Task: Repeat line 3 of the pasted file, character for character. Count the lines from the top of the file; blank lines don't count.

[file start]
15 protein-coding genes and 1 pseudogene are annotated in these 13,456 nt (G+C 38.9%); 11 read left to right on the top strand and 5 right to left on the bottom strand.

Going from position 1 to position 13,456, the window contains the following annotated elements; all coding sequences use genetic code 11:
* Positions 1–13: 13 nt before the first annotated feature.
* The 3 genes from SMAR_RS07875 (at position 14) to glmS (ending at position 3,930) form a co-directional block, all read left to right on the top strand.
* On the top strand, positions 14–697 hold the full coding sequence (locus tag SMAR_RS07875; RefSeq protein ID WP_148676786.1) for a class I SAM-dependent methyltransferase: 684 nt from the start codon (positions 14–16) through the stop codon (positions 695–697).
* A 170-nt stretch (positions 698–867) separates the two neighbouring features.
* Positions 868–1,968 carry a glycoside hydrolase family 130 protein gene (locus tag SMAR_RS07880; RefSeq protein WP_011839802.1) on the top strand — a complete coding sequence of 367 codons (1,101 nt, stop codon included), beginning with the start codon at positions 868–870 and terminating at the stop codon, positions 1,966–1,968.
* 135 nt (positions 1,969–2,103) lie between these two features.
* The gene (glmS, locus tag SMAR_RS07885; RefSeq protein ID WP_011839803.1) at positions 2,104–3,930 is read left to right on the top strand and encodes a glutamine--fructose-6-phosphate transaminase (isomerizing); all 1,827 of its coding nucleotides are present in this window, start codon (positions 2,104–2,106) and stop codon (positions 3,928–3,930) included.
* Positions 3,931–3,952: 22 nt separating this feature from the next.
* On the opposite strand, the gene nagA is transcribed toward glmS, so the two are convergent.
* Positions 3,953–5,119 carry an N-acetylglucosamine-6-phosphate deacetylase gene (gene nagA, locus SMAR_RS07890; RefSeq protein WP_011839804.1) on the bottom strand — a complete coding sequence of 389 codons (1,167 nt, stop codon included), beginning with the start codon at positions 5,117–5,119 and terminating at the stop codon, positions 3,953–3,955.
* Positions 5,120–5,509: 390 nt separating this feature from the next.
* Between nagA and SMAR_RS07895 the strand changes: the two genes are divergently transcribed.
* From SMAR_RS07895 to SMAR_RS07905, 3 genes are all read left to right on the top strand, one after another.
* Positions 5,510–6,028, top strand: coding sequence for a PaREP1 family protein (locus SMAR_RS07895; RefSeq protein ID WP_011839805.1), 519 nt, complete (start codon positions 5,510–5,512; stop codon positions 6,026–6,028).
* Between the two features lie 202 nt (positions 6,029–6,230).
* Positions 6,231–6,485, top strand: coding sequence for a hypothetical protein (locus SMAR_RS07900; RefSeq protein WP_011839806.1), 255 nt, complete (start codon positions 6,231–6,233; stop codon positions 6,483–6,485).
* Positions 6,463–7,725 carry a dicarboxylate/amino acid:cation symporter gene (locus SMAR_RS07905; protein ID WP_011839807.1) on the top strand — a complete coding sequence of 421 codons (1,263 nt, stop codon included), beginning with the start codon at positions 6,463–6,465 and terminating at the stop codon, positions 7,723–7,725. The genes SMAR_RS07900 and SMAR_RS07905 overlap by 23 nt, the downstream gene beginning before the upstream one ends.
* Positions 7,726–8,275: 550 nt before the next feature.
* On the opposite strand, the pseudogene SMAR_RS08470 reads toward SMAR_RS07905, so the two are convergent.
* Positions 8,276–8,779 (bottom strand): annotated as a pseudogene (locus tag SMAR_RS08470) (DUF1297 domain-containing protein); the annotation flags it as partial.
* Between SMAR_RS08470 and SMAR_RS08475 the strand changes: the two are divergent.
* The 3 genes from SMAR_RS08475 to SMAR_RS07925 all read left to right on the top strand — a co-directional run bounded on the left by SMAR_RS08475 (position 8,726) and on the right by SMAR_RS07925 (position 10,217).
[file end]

* Positions 1–13: 13 nt before the first annotated feature.